In Syria, the broader conflict and the absence of a central government that the West can work with makes action against ISIL even more complicated.
Following the destruction of the Russian airliner over the Sinai and the Paris attack, Russia and France have raised their operational tempo against ISIL.
Ultimately a political solution is needed in Syria. Only this would allow attention to turn more fully to eliminating ISIL as a military force. We support the negotiations in Vienna to find a pathway to a political resolution in Syria.
Under the circumstances I have outlined, and mindful that Australia has a range of security priorities across the globe and in our own region, there are currently no plans for a significant change in the level or the nature of Australia’s military commitment in Iraq and Syria.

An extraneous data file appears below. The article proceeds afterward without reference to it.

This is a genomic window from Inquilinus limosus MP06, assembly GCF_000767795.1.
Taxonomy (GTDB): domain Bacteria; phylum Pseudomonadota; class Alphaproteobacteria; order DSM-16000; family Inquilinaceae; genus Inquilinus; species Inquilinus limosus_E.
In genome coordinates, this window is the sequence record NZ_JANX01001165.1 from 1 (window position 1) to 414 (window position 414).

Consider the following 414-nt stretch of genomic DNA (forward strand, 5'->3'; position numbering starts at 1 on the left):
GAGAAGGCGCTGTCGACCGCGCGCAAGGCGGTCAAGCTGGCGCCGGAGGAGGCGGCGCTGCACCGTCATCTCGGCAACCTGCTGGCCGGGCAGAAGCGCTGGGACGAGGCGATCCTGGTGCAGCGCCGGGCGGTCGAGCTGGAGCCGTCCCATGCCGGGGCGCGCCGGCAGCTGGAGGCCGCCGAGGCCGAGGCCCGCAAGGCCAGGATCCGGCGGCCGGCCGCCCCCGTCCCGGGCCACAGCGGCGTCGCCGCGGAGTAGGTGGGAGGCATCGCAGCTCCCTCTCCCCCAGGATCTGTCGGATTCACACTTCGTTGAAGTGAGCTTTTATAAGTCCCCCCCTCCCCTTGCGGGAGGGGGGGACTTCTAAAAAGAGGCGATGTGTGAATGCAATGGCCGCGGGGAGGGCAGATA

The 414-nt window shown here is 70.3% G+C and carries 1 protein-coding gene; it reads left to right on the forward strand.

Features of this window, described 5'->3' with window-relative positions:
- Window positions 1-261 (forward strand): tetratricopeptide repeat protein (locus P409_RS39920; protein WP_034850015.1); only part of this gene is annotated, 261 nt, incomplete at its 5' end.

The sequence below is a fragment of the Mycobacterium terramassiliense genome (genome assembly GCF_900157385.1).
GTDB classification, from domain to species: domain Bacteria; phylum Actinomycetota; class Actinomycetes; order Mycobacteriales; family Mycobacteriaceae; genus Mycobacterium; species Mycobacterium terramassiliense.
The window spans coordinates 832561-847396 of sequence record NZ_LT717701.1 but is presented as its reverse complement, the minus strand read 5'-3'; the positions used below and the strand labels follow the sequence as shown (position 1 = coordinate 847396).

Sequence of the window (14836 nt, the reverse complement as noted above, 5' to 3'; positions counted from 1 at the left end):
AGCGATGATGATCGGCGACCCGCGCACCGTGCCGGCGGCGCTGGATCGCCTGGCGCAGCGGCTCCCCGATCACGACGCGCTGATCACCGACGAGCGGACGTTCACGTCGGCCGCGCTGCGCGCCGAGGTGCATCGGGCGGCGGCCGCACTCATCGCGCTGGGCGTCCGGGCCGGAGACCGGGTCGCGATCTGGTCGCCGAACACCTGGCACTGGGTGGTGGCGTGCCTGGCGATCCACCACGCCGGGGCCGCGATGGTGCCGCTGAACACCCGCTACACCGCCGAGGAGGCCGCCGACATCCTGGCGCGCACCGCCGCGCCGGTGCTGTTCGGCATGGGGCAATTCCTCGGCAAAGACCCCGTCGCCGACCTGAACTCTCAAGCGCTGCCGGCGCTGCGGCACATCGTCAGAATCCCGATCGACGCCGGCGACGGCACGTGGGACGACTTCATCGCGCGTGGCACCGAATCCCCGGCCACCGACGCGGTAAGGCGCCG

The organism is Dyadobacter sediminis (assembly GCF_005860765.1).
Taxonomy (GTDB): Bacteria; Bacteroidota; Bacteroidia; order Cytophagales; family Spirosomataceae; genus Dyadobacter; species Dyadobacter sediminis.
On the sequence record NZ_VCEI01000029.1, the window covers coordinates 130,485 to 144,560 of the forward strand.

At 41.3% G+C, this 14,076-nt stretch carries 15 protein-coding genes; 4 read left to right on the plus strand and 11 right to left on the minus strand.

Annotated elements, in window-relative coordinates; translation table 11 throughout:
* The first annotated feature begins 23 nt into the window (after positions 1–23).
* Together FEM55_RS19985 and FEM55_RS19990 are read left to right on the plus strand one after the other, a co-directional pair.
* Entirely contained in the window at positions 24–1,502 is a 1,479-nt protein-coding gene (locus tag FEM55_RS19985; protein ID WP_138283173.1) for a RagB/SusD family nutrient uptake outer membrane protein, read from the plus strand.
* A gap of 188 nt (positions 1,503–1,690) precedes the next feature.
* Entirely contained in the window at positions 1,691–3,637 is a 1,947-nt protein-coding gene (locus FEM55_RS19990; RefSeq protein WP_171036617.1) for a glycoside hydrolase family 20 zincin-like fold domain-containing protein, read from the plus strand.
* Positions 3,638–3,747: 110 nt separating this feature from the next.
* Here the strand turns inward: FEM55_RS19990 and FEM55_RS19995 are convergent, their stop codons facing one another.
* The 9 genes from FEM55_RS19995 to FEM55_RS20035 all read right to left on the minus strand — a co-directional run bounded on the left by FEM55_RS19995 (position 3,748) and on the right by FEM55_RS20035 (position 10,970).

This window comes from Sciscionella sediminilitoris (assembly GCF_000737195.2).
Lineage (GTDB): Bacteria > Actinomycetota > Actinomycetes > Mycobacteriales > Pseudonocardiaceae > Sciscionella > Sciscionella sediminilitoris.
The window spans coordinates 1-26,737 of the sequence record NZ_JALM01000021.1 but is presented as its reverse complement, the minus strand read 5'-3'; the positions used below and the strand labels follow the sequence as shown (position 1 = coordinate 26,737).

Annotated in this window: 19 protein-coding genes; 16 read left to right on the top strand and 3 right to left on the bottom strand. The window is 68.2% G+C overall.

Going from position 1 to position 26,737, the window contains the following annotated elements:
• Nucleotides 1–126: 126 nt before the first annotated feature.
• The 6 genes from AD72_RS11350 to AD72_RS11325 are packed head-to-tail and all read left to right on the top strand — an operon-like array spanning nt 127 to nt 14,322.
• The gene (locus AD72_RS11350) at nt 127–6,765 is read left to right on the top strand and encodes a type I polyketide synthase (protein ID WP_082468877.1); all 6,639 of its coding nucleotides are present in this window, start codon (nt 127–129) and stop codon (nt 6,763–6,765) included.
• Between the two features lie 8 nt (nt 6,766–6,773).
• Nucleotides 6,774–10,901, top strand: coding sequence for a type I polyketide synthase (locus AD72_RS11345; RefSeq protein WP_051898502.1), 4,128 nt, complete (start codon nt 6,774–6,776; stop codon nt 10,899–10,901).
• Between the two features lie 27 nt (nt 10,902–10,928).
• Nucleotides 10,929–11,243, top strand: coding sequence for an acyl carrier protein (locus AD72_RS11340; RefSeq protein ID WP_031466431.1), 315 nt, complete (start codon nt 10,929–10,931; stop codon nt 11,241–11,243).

No such change has been sought by our allies - if one were we would of course carefully consider it.
We will always proceed on the basis of the considered advice of our military professionals in the Australian Defence Force, just as we rely on the advice of our counter-terrorism experts domestically.
Current advice to the Government is that the unilateral deployment of Australian combat troops on the ground in Iraq or Syria is not feasible or practical.
As a supplement to our already significant military commitment, our interests – and those of the countries and people in the region – are served by supporting stability in countries neighbouring Iraq and Syria, particularly Jordan. We will continue to look for ways to further strengthen cooperation with Jordan.
The rise of ISIL and the conflict in Syria have increased the threat environment in Southeast Asia. I have discussed this issue at the East Asia Summit and in depth with the leaders of Indonesia, Malaysia, the Philippines and Singapore.
We are working more closely than ever to share intelligence and counter messaging strategies.